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Slavery Routes: Slavery’s New Frontiers

Following abolition in Europe, the Industrial Revolution led to new forms exploitation for some 2.5 million slaves.

Editor’s note: This series is no longer available online.

Scroll down for Episodes II and III

Filmmakers: Daniel Cattier, Juan Gelas and Fanny Glissant

At the end of the Middle Ages, Europe opened up to the world and discovered that it was at the margins of the world’s main area for wealth generation: Africa.

Portuguese explorers were the first to set out to conquer Africa’s gold. When explorers reached the coast of West Africa, they saw its people as a supply of labour and the beginning of the transatlantic slave trade was established.

Economic ambition coupled with a religiously driven effort to expand Christendom Pope, Nicholas V morally endorsed the Portuguese enterprise and a legal framework for the enslavement of Africa.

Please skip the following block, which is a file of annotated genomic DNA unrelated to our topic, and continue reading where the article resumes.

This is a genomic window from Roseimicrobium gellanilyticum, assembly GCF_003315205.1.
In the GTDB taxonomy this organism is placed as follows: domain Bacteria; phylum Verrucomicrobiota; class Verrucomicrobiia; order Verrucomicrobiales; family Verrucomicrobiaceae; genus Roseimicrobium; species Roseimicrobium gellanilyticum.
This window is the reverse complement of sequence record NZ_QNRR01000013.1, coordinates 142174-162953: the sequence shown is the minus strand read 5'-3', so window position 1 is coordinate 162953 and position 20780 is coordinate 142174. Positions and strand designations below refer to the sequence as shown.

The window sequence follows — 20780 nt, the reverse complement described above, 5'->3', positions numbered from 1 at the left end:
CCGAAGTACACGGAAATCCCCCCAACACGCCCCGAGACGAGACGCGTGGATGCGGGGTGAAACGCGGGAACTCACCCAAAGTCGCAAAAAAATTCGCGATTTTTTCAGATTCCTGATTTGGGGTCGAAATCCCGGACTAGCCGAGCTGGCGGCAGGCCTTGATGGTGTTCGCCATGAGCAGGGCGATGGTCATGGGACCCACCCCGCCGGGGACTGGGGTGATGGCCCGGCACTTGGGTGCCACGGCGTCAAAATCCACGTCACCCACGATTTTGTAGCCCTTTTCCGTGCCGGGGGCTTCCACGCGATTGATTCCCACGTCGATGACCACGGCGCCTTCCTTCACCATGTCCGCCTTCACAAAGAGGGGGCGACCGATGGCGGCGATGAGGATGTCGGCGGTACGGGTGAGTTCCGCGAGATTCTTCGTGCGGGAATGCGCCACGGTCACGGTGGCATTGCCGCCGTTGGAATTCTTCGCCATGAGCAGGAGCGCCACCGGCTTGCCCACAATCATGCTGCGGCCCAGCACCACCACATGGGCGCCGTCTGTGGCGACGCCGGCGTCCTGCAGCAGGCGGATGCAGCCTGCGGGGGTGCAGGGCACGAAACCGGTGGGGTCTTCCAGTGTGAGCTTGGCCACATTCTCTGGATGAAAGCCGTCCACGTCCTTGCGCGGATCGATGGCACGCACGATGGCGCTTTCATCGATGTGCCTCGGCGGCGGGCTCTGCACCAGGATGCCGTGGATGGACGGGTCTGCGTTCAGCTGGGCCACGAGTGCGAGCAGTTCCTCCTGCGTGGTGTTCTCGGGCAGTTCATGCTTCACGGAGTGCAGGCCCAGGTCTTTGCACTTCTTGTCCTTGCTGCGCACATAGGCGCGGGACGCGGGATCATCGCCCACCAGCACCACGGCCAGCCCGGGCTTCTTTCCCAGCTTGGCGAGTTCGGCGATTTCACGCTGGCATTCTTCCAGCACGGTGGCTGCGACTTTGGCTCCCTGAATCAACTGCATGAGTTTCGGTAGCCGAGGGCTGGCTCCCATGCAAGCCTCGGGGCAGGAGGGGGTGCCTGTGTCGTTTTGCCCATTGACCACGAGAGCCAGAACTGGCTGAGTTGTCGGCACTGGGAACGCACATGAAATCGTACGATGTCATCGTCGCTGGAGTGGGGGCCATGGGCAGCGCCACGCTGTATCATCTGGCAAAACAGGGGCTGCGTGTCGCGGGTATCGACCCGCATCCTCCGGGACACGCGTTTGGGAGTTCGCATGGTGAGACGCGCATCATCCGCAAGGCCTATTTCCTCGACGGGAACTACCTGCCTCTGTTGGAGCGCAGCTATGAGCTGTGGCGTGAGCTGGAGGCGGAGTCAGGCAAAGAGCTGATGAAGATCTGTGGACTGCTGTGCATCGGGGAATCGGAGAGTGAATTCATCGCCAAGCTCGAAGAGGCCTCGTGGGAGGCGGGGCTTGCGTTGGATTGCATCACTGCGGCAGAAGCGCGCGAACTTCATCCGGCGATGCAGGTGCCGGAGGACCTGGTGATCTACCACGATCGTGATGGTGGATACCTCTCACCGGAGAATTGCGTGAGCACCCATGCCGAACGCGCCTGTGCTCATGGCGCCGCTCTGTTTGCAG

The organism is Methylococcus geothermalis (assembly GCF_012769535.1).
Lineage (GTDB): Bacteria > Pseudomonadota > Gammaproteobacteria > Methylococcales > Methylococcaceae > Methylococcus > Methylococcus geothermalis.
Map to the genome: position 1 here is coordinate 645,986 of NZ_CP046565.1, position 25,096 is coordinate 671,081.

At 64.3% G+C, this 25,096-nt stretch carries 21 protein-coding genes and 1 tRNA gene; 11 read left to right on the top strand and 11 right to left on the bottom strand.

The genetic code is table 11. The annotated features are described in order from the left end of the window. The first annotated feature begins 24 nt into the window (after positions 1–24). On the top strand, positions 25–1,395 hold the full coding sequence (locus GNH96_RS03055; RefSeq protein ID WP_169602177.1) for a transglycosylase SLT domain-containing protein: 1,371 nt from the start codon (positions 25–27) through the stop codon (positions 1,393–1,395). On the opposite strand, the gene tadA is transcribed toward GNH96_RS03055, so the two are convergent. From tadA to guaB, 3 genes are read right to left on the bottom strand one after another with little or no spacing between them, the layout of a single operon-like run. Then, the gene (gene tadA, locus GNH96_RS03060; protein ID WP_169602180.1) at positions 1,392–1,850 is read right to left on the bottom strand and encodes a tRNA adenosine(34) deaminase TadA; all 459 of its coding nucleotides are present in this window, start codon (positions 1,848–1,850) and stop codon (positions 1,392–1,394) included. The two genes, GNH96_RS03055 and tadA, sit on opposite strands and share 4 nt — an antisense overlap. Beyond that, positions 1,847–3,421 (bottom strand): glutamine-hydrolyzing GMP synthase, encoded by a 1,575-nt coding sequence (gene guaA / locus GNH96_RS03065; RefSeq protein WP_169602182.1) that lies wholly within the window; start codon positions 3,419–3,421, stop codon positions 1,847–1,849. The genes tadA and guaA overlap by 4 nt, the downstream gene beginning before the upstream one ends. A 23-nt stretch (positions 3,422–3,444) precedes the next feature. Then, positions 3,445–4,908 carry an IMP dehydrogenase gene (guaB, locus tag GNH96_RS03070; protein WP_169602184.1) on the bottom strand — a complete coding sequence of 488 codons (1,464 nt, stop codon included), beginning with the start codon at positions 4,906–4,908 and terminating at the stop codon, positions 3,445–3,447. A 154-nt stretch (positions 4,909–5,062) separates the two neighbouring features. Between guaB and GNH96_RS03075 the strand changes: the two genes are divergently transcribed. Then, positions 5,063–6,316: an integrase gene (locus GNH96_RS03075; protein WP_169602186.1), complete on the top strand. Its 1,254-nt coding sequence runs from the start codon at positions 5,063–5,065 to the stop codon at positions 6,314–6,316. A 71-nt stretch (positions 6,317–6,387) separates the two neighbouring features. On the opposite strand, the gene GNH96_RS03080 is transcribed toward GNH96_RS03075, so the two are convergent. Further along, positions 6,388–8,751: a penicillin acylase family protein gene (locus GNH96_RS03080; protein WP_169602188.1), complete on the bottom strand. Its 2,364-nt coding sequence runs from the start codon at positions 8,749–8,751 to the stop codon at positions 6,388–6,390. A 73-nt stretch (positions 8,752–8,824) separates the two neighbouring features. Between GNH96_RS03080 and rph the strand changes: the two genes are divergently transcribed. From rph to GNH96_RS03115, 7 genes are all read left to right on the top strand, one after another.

“This was an extremely violent economy of predation,” explains Antonio De Almeida Mendes, University of Nantes, France. “The Portuguese would disembark and rush arms in hand to capture the inhabitants of these African coasts, starting with Mauritania and then Senegal, where poor fishermen lived. They were captured with nets.”

The Portuguese set up a triangular trading system off the coast of West Africa – between Elmina, Sao Tome and the Kingdom of Kongo.

They traded European goods for slaves in the Kongo and slaves for gold in Elmina. Sao Tome was developed into a sugar plantation. 4,000 Africans were brought to Sao Tome as slaves to work the sugar plantation every year.

It was the start of a system that later expanded across the Atlantic and thrived in the Americas.

The Portuguese were the uncontested masters of the slave trade by 1620. European ships picked up slaves from West Africa, transported them to Brazil and the Caribbean and then returned to Europe with vessels full of produce for sale.

By 1789, 7.7 million Africans were deported to the Americas.

All of Europe joined Portugal to take control of African gold and slaves including Flemish, German, English, Genoese and Venetian merchants.